Thursday, March 27, 2014

My life, my life.


After two and a half years and more than 500 posts, Lost Words in the Chamber has reached the end of the Texas archives of executed offenders. Yesterday's post on Humberto Leal brought us completely up to date, as the convict that followed Leal into the execution chamber, Mark Stroman, was the first Lost Words entry to be chronicled in real time, way back in July of 2011.

It has been a chronicle of the monstrous and of the penitent; of men proclaiming to the end their innocence despite all evidence, and of those whose proclamations still linger, haunting. There were those whose crimes were borne of passion, of reckless stupidity, of simple barbarism, and strapped to the table were the born-again, or the defiant, or the simpleminded, or the coldly cunning. All of them, though, had what few of us ever do- the sure, grim knowledge of their appointed hour and the opportunity to make one, final transmission before signing off forever. Lost Words, more than anything else, has been a chronicle of the fear and hope with which humans face the dark truth of their own mortality.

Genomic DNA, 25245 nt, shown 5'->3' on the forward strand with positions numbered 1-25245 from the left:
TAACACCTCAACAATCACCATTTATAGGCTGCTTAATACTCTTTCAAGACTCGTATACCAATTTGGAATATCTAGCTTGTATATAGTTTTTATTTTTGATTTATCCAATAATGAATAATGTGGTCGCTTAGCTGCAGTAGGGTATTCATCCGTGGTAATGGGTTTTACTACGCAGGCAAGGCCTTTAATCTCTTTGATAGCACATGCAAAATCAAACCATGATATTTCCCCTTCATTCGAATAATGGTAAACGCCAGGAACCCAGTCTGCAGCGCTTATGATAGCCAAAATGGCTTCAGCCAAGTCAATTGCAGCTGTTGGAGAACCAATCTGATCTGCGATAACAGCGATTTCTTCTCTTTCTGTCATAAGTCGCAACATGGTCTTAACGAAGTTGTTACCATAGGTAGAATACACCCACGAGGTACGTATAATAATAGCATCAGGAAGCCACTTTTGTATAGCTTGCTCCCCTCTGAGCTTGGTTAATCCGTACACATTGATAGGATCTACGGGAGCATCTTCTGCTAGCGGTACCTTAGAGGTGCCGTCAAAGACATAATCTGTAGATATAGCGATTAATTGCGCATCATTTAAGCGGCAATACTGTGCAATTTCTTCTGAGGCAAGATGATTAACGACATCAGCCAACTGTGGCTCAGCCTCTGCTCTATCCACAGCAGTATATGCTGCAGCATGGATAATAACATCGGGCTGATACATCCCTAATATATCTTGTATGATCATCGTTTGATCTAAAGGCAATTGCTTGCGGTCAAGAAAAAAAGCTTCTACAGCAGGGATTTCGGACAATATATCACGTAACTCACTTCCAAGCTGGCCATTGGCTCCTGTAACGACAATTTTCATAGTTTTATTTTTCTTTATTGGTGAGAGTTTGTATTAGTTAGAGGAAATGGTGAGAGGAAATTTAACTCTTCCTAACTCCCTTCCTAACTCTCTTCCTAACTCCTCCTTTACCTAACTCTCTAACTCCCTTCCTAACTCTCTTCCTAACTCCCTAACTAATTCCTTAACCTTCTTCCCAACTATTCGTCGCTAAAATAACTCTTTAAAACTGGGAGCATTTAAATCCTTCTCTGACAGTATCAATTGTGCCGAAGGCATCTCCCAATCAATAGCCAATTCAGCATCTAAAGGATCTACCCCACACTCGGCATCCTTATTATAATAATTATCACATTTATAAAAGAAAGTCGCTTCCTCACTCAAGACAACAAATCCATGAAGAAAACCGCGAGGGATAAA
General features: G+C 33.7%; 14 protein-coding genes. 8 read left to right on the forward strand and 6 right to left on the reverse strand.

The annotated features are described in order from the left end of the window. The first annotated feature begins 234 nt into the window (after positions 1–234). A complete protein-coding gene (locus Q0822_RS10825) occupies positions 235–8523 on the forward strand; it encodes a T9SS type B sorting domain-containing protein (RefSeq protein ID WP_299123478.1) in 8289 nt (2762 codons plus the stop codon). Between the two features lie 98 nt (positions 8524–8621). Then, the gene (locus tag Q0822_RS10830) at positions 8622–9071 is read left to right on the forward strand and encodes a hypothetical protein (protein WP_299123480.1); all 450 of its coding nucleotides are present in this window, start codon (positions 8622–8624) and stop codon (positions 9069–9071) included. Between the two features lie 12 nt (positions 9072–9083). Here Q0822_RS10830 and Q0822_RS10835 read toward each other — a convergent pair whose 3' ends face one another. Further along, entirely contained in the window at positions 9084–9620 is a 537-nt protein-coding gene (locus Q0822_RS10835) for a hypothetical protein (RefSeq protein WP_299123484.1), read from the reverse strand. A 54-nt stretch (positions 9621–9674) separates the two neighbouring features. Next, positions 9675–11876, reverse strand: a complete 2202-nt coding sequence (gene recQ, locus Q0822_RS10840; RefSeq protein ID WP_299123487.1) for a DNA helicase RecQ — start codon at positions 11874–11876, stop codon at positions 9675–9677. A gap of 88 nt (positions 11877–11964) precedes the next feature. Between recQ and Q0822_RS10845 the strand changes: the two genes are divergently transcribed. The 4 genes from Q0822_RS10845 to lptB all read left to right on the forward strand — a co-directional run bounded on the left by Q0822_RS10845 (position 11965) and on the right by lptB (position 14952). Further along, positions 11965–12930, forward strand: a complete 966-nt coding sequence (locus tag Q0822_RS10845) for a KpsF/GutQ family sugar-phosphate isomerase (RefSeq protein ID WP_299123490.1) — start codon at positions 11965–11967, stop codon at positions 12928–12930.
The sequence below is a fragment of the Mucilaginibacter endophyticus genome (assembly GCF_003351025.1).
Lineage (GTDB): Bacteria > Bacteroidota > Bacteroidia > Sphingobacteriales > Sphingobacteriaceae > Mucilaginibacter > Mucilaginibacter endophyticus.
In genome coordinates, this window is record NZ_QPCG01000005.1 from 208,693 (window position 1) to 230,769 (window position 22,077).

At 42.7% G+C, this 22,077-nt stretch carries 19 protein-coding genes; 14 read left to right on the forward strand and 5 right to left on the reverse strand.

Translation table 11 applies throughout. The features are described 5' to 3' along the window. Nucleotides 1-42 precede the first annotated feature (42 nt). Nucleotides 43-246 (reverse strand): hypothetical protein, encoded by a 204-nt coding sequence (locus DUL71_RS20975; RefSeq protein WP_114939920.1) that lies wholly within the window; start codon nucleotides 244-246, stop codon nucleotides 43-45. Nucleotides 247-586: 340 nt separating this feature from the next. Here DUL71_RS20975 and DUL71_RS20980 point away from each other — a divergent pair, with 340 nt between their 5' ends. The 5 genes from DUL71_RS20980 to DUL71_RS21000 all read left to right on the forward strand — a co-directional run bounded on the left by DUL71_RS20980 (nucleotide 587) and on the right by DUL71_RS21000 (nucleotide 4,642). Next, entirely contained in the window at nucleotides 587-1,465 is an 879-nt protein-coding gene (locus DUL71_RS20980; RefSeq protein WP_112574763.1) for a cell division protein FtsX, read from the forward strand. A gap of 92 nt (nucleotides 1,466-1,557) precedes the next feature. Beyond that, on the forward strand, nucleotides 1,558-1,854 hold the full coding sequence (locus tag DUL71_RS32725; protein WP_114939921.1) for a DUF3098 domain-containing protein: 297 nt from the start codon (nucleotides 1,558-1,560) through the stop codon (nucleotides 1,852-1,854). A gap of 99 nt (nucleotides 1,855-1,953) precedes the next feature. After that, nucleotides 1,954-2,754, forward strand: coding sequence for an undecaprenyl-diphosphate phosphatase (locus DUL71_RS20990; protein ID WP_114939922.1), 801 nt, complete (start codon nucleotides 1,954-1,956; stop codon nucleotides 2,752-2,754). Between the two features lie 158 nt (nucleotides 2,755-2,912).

The blog started with Texas, in part, because Texas is the perennial execution leader in the United States, but I chose Texas principally because of the depth and quality of its death row archives. When I first discovered them, thanks to the urging of Associated Press reporter Mike Graczyk, I was immediately awed by the piety, the viciousness, the terror, and, yes, sometimes even the humor of these final statements. I read them for days.

Texas, however, is unique. The record keeping of other states doesn't seem to be nearly so complete, nor publicly available, as that of the Friendship State. With this in mind, Lost Words will be moving into a research phase, as we figure out a way to move forward with materials from other states. In the meantime, the blog will continue to publish the last words of executed offenders in Texas as they happen (tonight, in fact, Texas has scheduled the execution of Anthony Doyle). So, though they'll be coming infrequently for the time being, keep your eyes on the blog for future updates.

Thanks for reading,

Daniel De Simone

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